The term “plant-based meat” became a buzz word in China with the entry of Beyond Meat and Impossible Foods to the market. Plant-based proteins are not a new thing in Asia, but with new technology behind the trend, China is taking a fresh interest in the food industry. Venture capital investors are also assessing potential in foodtech.
More than 80% of investment in the sector has been downstream from foodtech, such as e-commerce, delivery, and brands, said Dee Zheng, principal at Bits x Bites, during a discussion at TechNode’s Emerge 2020 conference. However, she said that the trend will shift upwards to upstream segments to secure the food itself.
E-commerce and food delivery addressed the problem of convenience, but doesn’t really change the food quality, Zheng said. Platforms have to go upstream to support farmland with technological improvements for environmental sustainability. Additionally, there will be a huge opportunity for alternative proteins because of Covid-19, which threatened the animal protein supply chain, according to Zheng.
A dynamic market
Rich cultures and vast territory has made China a country with diverse food choices. Therefore, the constant exchange of demographics has created a relatively dynamic market in China, said Samuel Li, manager of projects and operations at Analytical Flavor System. There have been some successful cases of a new food or flavor from overseas that were welcomed among the younger generation in China. However, whether all new foods and flavors brought to the Chinese market will be fully successful is debatable, Li said.
“We have been seeing a lot of products that are doing well in overseas markets, but they didn’t translate their success into the Chinese market. There is a gap of perception between the Chinese consumer and consumers from other markets. This gap of perception will eventually crystallize into a gap of preferences to what specific flavors or combinations of different flavors they will choose,” Li said during the discussion.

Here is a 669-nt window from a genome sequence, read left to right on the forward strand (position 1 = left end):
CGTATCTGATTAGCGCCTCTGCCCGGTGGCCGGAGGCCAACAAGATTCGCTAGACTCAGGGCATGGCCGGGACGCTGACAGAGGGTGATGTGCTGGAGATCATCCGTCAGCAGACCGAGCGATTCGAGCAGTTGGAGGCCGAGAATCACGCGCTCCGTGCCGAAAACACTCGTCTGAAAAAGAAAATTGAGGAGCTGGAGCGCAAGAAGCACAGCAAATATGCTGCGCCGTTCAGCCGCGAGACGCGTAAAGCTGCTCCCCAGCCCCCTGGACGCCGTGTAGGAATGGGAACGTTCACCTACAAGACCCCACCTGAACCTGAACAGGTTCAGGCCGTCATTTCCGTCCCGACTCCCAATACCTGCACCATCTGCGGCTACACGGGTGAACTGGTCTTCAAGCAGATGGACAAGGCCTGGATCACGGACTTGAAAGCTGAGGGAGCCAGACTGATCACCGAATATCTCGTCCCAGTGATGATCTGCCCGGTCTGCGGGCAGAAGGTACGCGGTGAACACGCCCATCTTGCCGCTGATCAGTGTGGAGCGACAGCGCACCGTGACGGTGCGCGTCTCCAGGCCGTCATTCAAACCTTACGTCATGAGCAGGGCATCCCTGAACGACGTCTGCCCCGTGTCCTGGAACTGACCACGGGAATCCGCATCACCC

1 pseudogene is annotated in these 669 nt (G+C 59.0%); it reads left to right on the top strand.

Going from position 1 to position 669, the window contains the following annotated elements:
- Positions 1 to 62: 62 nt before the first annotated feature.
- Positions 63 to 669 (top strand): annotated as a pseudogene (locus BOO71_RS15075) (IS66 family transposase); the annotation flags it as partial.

Plant-based protein maker Just Egg has conducted a lot of research and customized recipes to fit Chinese consumers’ eating habits, according to Gary Zhang, head of its regional marketing. Some 90% of shoppers who buy its products are flexitarians, who opt for plant-based products from time to time for sustainability and health reasons. He said the awareness of plant-based dining among the Chinese consumers is growing very quickly.
“We can see that more and more young groups and post-90s are embracing this kind of plant-based dining very actively,” he said.
Foodtech for the future
There’s a problem of waste in the food industry in terms of innovation, according to Zheng. Ninety percent of new products launched onto the market will not end up in the field. However, with the introduction of digitization and data generation, customers’ perception and preferences can be detected in advance.
“Traditionally, you announce a color or flavor of the year, but it’s more based on the market research on existing products,” Zheng said. “Now they can have the potential to do non-existing predictions based on very scattered information and try to have the conclusion, which is quite amazing.”
The technology in the food industry is evolving, according to Zhang, and the government should also catch up with the pace of the market in terms of drafting regulations related to emerging food products such as plant-based meat.
“I think this poses a very imminent and long-term challenge to the administrators,” he said. “Sometimes they even need to deregulate some things to remove the burden and let the industry move forward.”